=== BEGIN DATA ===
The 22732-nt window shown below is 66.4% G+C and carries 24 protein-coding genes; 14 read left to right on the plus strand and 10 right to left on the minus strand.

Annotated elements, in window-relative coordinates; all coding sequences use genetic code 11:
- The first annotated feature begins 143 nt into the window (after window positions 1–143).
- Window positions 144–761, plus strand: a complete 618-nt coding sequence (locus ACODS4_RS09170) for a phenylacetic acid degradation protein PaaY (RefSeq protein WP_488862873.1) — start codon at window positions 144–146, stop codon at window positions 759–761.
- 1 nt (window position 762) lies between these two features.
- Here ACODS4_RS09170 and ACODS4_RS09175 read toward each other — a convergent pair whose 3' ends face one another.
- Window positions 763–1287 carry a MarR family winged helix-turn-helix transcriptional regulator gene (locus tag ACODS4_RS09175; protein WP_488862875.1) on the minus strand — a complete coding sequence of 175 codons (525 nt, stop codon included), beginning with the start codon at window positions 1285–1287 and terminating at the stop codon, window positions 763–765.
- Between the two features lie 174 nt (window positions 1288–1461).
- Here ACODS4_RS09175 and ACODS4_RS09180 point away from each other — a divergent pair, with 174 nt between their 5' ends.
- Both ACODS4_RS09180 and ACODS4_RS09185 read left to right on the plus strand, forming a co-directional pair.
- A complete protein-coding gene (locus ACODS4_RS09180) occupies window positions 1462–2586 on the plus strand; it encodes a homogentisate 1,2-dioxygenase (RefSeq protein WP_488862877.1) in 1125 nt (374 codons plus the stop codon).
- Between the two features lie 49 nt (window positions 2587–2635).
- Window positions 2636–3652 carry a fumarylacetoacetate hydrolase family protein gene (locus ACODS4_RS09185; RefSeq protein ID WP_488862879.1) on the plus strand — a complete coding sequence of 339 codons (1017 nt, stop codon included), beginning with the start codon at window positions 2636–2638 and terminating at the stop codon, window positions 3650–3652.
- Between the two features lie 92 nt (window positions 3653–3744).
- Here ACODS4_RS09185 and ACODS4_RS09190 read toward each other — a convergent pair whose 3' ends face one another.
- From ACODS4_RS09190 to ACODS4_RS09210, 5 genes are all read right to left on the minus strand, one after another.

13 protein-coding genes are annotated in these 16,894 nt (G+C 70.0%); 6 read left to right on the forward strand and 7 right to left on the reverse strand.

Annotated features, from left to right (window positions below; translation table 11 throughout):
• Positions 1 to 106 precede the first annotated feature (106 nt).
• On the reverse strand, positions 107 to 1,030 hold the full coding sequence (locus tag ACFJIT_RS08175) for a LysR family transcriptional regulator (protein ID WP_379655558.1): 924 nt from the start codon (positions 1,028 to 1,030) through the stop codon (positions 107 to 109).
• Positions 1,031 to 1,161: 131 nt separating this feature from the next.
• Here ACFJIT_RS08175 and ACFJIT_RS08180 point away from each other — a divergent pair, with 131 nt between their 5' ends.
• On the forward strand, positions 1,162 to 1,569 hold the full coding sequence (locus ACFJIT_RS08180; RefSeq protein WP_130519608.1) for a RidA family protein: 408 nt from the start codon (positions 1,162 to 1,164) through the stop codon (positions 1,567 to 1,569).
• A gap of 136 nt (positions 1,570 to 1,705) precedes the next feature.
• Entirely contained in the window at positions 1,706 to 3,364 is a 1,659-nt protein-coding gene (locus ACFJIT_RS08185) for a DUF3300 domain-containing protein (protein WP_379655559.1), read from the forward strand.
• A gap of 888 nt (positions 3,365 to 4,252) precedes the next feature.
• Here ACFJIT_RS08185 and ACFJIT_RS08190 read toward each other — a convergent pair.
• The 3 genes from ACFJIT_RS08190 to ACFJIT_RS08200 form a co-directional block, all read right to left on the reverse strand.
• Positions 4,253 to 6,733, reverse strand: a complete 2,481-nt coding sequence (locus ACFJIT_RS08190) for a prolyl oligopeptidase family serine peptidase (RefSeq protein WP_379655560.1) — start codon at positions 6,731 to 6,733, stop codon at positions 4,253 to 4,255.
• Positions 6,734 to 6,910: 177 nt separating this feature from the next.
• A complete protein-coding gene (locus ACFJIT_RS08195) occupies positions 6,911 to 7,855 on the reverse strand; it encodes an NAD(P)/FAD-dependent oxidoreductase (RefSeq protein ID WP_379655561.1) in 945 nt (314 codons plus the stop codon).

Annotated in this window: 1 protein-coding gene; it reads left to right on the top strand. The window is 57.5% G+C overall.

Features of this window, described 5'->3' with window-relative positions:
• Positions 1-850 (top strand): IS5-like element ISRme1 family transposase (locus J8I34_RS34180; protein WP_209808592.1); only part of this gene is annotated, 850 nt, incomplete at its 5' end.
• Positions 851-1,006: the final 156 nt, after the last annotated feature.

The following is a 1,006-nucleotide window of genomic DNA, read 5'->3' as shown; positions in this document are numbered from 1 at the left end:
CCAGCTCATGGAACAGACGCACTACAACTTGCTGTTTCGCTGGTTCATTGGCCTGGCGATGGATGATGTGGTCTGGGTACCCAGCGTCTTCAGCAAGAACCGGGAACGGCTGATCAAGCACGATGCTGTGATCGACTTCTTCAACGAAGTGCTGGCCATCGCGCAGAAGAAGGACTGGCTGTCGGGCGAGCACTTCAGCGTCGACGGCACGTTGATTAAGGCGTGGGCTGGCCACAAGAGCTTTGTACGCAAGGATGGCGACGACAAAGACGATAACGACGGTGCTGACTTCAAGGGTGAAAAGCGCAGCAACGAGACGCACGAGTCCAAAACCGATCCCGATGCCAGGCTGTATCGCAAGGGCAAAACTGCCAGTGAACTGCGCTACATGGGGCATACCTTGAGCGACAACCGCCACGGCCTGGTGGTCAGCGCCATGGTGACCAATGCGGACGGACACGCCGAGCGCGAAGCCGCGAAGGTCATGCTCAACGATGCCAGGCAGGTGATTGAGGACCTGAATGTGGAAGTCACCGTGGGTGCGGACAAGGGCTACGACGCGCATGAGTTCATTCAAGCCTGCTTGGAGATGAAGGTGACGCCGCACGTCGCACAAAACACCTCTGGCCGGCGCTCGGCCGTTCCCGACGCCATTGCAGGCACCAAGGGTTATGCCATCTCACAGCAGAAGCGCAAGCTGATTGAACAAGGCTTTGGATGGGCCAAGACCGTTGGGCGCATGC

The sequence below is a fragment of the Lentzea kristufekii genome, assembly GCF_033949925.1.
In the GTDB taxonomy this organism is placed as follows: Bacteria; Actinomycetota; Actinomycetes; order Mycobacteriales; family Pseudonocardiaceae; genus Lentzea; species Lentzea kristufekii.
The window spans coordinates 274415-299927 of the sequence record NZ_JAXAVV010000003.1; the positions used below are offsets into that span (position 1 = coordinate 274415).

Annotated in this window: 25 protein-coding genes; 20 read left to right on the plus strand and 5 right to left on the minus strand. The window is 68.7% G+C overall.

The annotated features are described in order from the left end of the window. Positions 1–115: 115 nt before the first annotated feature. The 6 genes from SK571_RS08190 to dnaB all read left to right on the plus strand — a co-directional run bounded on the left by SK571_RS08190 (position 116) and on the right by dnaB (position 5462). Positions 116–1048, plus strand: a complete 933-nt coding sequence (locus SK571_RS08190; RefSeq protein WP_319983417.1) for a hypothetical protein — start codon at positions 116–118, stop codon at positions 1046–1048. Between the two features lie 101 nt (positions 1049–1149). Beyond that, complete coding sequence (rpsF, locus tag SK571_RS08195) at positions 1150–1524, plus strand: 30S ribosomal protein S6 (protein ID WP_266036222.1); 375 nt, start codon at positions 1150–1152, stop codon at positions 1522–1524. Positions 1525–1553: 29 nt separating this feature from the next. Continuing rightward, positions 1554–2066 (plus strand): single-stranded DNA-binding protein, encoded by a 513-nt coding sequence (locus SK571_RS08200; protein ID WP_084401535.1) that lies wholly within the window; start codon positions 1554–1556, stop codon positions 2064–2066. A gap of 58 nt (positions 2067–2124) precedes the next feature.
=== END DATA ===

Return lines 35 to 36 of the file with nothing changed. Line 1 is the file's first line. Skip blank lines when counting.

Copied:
• Positions 851-1,006: the final 156 nt, after the last annotated feature.

The following is a 1,006-nucleotide window of genomic DNA, read 5'->3' as shown; positions in this document are numbered from 1 at the left end: